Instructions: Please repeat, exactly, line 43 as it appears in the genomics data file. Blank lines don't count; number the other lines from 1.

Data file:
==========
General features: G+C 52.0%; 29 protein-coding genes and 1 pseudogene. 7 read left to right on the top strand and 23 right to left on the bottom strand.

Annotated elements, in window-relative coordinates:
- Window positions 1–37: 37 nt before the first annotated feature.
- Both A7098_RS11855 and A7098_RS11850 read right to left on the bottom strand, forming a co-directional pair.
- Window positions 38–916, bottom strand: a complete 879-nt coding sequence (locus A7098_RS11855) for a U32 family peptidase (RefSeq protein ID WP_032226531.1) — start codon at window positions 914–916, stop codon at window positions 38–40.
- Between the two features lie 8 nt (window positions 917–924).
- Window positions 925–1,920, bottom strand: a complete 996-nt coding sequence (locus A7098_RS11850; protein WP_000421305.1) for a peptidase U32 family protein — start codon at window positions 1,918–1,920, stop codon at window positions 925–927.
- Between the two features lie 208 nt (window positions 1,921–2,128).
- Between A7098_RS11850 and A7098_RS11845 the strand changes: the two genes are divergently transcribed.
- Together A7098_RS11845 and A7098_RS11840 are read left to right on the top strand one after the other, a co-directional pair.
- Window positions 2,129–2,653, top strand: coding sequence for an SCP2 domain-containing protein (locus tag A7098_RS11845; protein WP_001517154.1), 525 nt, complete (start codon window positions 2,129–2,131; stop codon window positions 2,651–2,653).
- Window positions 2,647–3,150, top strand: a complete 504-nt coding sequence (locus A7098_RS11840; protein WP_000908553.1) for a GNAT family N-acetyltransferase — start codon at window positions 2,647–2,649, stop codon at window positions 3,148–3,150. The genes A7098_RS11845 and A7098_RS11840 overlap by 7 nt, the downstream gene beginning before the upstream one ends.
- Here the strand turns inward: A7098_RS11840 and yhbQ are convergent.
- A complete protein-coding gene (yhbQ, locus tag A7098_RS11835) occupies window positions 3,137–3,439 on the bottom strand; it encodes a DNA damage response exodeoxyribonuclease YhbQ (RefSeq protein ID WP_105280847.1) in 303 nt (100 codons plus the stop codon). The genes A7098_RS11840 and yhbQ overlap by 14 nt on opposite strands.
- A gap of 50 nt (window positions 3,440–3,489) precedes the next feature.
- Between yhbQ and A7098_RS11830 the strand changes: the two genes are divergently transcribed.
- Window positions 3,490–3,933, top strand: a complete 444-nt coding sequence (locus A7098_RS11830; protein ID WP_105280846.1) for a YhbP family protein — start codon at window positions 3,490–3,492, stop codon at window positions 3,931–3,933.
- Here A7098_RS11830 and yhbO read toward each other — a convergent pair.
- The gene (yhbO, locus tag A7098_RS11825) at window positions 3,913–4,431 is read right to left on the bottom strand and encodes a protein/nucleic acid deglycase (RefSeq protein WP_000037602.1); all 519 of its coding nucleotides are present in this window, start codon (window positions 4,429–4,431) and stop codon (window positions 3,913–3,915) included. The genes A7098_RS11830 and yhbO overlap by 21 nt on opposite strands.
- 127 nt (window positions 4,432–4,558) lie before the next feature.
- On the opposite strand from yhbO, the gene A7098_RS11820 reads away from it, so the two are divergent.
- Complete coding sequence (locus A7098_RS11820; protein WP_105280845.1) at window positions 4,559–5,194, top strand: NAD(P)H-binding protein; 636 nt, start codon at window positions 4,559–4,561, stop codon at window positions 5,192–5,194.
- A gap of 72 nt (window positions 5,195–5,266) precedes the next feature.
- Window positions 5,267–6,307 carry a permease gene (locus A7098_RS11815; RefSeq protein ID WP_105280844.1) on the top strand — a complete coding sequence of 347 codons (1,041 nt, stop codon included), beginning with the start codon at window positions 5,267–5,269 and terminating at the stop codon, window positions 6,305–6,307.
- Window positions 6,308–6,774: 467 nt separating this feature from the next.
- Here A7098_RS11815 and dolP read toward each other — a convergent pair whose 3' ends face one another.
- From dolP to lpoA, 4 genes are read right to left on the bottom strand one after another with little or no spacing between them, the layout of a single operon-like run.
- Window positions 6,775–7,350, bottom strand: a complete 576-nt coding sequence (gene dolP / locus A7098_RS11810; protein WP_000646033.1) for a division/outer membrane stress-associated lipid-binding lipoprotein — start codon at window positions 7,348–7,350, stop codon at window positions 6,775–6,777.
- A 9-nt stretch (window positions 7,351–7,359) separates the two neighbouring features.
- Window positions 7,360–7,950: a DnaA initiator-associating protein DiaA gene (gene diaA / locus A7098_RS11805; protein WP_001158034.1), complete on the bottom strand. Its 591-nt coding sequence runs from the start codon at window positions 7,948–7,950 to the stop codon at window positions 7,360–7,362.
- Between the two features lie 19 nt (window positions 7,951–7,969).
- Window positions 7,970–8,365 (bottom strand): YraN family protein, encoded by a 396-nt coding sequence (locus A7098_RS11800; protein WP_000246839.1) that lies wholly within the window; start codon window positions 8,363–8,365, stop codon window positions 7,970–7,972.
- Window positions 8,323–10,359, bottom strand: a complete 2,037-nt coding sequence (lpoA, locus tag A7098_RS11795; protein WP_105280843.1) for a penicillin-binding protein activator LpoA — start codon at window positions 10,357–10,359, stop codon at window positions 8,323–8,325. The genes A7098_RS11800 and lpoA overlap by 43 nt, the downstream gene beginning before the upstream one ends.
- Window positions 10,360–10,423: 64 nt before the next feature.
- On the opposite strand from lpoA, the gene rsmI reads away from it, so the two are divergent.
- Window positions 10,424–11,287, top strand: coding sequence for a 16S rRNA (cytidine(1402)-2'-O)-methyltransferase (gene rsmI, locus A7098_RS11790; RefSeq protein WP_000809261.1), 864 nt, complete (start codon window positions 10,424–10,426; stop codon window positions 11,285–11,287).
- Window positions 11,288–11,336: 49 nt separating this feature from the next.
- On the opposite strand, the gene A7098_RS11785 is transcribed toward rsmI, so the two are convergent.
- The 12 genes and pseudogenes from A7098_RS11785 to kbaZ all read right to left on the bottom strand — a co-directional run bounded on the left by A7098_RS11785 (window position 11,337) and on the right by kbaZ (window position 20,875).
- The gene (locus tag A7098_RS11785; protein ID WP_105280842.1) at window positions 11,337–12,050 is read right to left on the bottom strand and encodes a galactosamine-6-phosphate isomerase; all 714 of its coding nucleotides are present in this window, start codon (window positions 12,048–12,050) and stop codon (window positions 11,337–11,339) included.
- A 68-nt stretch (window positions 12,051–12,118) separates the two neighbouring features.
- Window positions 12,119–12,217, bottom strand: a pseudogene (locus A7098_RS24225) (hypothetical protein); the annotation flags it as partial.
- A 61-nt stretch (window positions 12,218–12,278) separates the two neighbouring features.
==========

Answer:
- A 61-nt stretch (window positions 12,218–12,278) separates the two neighbouring features.